The night watches of the second night passed without incident. Lightning flashed in the distances and squalls marched along several miles away. But we remained dry with light winds and comfortable following seas. As a reward for our night vigils, we were treated to a beautiful sunrise.
Once Cindy awoke in the morning we proceeded to unfurl the genoa and raise the main. We had motored throughout the night given the prevalence of squalls and the fluky air between them, which was often from directly behind. How wonderful it was to extinguish the starboard engine (we had motored with the starboard engine only) and feel the wind propelling us forward on a broad reach at around 6 knots. Just after ten o’clock I received a radio call from our companion vessel, Someday. They had just landed a nice tuna. Jealous! I’ve had two lines in the water during the daytime hours each of the past couple of days. I had one solid hit, which unfortunately broke the line. It was a combination of my being overaggressive with the drag and my poor knot-tying, I believe. I had experimented with my first Haywire Twist and Albright Special in rigging the line. I wasn’t happy with the result and never should’ve put the line in the water as it was. Nevertheless, the lines remained out for the rest of the day in hopes of landing the big one.
This morning we also started angling slightly down toward Bonaire. As previously mentioned we took a circuitous route in order to avoid any possible piracy along the Venezuelan coast. Yesterday afternoon we had stopped angling northward and spent the overnight hours heading due west. We adjusted our heading to 258°. By evening we had adjusted our heading to 245° which would bring us to the southeastern tip of Bonaire. We had sailed under full main and genoa all day, a glorious thing for this crew which has yearned for more passage time under sail. Until we reached Dominica, we were bashing into the wind. Since then, we’ve sailed much more than we’ve motored.
As night fell, Beatitude and Someday continued on their southwestward trek. As with previous passages with a “buddy boat,” we really enjoyed looking out on the horizon and spotting the sails of a companion vessel several miles away. Several times a day, we’ll make radio contact and discuss plans or talk about what’s going on at the time. On this third night, as on the previous two, both vessels operated without navigation lights. This plan of action was in response to the piracy threat from Venezuela. It’s not ideal, but with a good lookout and our AIS we could see and be seen by larger vessels.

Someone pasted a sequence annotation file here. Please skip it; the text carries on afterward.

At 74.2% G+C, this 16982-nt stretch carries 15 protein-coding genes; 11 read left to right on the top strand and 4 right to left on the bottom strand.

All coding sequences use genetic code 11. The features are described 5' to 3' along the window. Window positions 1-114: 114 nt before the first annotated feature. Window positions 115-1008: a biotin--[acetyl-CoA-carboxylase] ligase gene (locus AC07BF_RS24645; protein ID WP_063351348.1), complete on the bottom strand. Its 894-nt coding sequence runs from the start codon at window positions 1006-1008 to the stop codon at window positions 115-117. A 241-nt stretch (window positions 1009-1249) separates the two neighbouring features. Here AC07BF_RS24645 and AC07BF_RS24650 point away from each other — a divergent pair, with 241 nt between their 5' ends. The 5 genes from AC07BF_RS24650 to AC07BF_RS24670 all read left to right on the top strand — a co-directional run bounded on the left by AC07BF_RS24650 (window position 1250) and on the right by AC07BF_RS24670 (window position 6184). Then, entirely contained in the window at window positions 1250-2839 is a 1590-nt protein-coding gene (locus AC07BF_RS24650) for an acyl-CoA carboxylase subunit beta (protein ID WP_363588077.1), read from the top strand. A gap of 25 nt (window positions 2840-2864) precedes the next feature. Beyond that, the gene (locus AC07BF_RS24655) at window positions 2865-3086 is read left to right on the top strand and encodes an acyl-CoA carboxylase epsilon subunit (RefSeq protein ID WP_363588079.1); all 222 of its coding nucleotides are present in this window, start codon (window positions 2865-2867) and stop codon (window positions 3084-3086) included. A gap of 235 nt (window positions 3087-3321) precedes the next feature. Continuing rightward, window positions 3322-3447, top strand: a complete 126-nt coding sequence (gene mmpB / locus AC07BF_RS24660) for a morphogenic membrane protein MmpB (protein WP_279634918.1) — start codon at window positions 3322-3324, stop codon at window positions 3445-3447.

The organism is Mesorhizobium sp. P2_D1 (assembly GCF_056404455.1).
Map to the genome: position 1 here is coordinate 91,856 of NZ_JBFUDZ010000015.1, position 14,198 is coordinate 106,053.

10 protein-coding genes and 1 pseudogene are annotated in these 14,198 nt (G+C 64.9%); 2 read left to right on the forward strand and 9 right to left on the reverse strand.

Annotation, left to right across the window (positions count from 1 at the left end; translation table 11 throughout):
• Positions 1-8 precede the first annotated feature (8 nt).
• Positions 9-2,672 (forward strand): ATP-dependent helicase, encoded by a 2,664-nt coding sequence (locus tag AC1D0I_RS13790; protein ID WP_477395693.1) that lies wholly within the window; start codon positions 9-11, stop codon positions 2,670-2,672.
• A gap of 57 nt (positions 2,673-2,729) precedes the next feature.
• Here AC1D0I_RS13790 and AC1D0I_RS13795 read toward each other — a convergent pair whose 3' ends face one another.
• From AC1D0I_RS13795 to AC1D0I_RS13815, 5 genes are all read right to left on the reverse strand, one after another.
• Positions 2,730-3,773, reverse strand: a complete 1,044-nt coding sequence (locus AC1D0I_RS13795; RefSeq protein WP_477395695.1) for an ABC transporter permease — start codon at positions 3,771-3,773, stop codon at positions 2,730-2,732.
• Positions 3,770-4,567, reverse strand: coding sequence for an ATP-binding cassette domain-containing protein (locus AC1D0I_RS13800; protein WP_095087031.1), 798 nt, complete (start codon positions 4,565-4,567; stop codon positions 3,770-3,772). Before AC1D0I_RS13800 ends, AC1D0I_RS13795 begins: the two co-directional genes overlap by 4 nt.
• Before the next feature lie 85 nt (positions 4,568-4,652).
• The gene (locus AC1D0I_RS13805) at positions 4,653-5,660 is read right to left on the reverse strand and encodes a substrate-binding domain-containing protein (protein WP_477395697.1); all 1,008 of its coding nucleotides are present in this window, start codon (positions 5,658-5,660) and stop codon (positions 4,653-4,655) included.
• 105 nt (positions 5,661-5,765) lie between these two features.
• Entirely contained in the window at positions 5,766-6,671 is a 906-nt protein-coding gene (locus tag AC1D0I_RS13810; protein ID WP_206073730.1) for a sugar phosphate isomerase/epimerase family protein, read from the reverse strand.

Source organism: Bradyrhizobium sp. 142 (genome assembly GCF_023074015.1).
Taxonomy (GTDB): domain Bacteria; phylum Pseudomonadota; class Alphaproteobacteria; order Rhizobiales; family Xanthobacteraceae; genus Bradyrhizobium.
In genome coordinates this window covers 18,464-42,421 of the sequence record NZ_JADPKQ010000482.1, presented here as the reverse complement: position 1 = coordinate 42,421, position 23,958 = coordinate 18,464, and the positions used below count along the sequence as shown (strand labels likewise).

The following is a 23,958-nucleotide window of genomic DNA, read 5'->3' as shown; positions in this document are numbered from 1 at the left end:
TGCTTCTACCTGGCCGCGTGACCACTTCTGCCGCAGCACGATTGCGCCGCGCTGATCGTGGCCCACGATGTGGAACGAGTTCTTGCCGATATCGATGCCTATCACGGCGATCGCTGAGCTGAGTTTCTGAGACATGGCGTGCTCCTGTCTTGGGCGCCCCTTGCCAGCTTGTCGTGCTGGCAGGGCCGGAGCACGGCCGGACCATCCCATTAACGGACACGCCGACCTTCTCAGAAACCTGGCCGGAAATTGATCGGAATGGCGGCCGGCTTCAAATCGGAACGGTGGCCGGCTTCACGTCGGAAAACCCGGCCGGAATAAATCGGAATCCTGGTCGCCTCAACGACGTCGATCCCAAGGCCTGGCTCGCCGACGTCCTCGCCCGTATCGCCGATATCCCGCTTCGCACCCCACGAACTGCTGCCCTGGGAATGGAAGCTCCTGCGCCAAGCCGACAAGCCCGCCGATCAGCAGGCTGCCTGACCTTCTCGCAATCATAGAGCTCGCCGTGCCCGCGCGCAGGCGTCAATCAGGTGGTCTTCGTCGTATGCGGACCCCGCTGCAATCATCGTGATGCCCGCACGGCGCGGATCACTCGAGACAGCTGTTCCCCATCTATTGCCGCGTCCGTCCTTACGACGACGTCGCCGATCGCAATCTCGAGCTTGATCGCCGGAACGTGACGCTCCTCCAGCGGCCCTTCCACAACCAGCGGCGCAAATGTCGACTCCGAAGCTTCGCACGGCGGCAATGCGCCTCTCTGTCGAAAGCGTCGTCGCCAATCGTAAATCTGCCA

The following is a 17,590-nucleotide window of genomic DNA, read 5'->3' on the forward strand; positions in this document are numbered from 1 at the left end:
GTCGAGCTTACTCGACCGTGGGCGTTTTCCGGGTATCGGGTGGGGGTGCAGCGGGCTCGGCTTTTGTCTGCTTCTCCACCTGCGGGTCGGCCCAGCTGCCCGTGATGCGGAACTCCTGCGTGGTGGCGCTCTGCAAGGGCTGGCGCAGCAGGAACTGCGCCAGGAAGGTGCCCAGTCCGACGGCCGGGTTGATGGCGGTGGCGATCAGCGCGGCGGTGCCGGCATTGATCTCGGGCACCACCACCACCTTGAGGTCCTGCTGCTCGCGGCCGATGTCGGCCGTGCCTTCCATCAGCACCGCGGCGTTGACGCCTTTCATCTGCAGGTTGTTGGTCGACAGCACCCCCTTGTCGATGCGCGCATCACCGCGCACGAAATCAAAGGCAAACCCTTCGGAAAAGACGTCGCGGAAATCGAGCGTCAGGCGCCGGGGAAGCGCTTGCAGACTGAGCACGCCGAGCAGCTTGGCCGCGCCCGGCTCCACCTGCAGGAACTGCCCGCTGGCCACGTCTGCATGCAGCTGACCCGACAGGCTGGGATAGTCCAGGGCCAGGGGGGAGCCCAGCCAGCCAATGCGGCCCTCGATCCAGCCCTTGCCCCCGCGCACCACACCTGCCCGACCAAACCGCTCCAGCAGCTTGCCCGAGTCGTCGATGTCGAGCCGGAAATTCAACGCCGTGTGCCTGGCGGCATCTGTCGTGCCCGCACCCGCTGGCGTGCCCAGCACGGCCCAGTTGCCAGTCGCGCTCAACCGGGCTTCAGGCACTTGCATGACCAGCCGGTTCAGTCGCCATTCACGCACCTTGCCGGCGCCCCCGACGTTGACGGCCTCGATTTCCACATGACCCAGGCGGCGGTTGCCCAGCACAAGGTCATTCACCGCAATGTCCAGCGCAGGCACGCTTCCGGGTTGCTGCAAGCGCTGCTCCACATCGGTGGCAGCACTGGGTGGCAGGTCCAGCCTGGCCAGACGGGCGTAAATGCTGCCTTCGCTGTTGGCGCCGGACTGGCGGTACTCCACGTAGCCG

Day 4: As the Saturday morning sun ascended, we were a little over 25 miles from the southern tip of Bonaire. We had lost AIS contact with Someday around 9 p.m. the evening before. It appears my AIS is acting up. We made radio contact around 6:45 a.m., and discover that they were about 10 miles ahead of us. There have been a couple of other issues which we’ll have to deal with in the ABCs (Aruba, Bonaire, Curacao), including the wind speed/direction instrument already mentioned. Also, the cam through which the autopilot moves the rudders is making a groaning noise whenever the wheel turns to starboard. Upon investigation, I discovered a fine black powder beneath it. Obviously, something is being worn away. Otherwise, thankfully, there have been no major failures which jeopardized our progress.
Around 8:30 a.m., I softly yelled, “Land Ho!” (Softly, because Cindy was sleeping below.) My favorite part of a several day passage is that first sight of land. Other than flying fish, a few sea birds, the sailing vessel Someday, and a cargo ship that passed three miles astern in the night, our only sight was the navy blue water below, the cobalt blue sky above, the clouds and the rain, and the heavenly lights. A couple of hours later, we rounded the southeastern corner of the island of Bonaire and progressed about halfway up the west coast to the capital city, Kralendijk (pronounced Crawl-in-dike). There we picked up a mooring because the country of Bonaire prohibits anchoring anywhere on the island in order to protect its beautiful coral reefs. Our passage had covered four hundred nineteen nautical miles over seventy-three hours.
It was appropriate that we moored directly next to our “buddy boat” and her crew, Zim and Kim. We tidied up a bit before taking Dalí into the north dock to clear into the country. When we arrived at the dock, we were greeted by Zim, who was enjoying a cold beverage with his wife after already clearing in. We were thrilled with the ease of clearing in and the expense (Free!). We wandered the streets of town for a while after the formalities and scouted out a church to attend on Sunday. After three days on the water, it seemed the land was swaying beneath me as I walked. We swayed on down to Whataburger for lunch and a little wifi before returning to Beatitude to swim in the unbelievable clear waters off the back of our boat. I’ve not seen water this clear since the Bahamas (Perhaps this is clearer!). How refreshing!
We concluded our day with “sundowners” on Someday, at the invitation of Zim and Kim. She makes a wonderful “Dark and Stormy!” After great conversation, we returned the fifty feet to our vessel to sit up on top of the bimini to watch the sun set behind us. The passage and our first impressions of Bonaire exceeded our expectations.